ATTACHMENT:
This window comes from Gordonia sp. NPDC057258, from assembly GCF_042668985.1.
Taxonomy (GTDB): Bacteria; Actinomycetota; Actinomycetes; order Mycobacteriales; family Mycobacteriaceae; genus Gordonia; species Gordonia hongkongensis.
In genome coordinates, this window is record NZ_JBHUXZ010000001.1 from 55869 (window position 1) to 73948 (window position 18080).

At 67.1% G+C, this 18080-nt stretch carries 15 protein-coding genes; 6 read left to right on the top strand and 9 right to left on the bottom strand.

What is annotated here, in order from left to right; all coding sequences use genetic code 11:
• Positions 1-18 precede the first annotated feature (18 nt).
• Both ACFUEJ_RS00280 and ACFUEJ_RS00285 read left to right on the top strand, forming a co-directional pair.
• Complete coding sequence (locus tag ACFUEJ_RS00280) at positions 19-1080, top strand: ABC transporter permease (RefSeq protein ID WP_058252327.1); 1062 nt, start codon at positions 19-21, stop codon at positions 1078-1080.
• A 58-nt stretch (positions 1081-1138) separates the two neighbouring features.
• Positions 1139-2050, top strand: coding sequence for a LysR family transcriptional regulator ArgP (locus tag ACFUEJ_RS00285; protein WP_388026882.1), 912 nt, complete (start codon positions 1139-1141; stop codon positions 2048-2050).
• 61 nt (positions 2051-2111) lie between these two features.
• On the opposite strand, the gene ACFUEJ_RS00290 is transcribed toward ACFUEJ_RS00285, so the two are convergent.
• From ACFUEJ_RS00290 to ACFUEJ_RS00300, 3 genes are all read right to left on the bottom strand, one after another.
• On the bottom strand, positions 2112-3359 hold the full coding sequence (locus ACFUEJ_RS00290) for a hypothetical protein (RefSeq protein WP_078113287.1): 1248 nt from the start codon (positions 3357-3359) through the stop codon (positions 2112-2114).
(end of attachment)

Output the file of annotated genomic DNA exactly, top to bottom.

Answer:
This window comes from Gordonia sp. NPDC057258, from assembly GCF_042668985.1.
Taxonomy (GTDB): Bacteria; Actinomycetota; Actinomycetes; order Mycobacteriales; family Mycobacteriaceae; genus Gordonia; species Gordonia hongkongensis.
In genome coordinates, this window is record NZ_JBHUXZ010000001.1 from 55869 (window position 1) to 73948 (window position 18080).

At 67.1% G+C, this 18080-nt stretch carries 15 protein-coding genes; 6 read left to right on the top strand and 9 right to left on the bottom strand.

What is annotated here, in order from left to right; all coding sequences use genetic code 11:
• Positions 1-18 precede the first annotated feature (18 nt).
• Both ACFUEJ_RS00280 and ACFUEJ_RS00285 read left to right on the top strand, forming a co-directional pair.
• Complete coding sequence (locus tag ACFUEJ_RS00280) at positions 19-1080, top strand: ABC transporter permease (RefSeq protein ID WP_058252327.1); 1062 nt, start codon at positions 19-21, stop codon at positions 1078-1080.
• A 58-nt stretch (positions 1081-1138) separates the two neighbouring features.
• Positions 1139-2050, top strand: coding sequence for a LysR family transcriptional regulator ArgP (locus tag ACFUEJ_RS00285; protein WP_388026882.1), 912 nt, complete (start codon positions 1139-1141; stop codon positions 2048-2050).
• 61 nt (positions 2051-2111) lie between these two features.
• On the opposite strand, the gene ACFUEJ_RS00290 is transcribed toward ACFUEJ_RS00285, so the two are convergent.
• From ACFUEJ_RS00290 to ACFUEJ_RS00300, 3 genes are all read right to left on the bottom strand, one after another.
• On the bottom strand, positions 2112-3359 hold the full coding sequence (locus ACFUEJ_RS00290) for a hypothetical protein (RefSeq protein WP_078113287.1): 1248 nt from the start codon (positions 3357-3359) through the stop codon (positions 2112-2114).